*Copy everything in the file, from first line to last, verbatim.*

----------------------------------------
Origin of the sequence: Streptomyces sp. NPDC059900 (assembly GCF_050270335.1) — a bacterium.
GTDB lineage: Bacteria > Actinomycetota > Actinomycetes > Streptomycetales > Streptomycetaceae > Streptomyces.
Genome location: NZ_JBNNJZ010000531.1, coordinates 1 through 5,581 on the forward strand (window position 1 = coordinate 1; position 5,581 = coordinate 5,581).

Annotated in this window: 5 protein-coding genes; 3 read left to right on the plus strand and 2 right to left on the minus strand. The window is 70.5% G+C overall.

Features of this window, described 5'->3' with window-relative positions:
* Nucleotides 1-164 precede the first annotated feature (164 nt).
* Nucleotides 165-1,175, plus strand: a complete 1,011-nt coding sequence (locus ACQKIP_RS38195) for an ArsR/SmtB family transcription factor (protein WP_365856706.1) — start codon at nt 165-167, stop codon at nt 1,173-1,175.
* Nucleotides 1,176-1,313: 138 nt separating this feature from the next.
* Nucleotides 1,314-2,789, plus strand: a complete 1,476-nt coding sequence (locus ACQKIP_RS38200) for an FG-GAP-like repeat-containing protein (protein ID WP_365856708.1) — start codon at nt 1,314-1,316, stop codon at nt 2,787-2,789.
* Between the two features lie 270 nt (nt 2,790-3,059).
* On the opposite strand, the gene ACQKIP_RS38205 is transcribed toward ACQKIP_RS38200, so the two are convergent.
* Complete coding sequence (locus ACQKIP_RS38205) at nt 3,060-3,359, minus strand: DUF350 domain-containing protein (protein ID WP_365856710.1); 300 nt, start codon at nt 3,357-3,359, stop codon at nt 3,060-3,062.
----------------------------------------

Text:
Origin of the sequence: Streptomyces sp. NPDC059900 (assembly GCF_050270335.1) — a bacterium.
GTDB lineage: Bacteria > Actinomycetota > Actinomycetes > Streptomycetales > Streptomycetaceae > Streptomyces.
Genome location: NZ_JBNNJZ010000531.1, coordinates 1 through 5,581 on the forward strand (window position 1 = coordinate 1; position 5,581 = coordinate 5,581).

Annotated in this window: 5 protein-coding genes; 3 read left to right on the plus strand and 2 right to left on the minus strand. The window is 70.5% G+C overall.

Features of this window, described 5'->3' with window-relative positions:
* Nucleotides 1-164 precede the first annotated feature (164 nt).
* Nucleotides 165-1,175, plus strand: a complete 1,011-nt coding sequence (locus ACQKIP_RS38195) for an ArsR/SmtB family transcription factor (protein WP_365856706.1) — start codon at nt 165-167, stop codon at nt 1,173-1,175.
* Nucleotides 1,176-1,313: 138 nt separating this feature from the next.
* Nucleotides 1,314-2,789, plus strand: a complete 1,476-nt coding sequence (locus ACQKIP_RS38200) for an FG-GAP-like repeat-containing protein (protein ID WP_365856708.1) — start codon at nt 1,314-1,316, stop codon at nt 2,787-2,789.
* Between the two features lie 270 nt (nt 2,790-3,059).
* On the opposite strand, the gene ACQKIP_RS38205 is transcribed toward ACQKIP_RS38200, so the two are convergent.
* Complete coding sequence (locus ACQKIP_RS38205) at nt 3,060-3,359, minus strand: DUF350 domain-containing protein (protein ID WP_365856710.1); 300 nt, start codon at nt 3,357-3,359, stop codon at nt 3,060-3,062.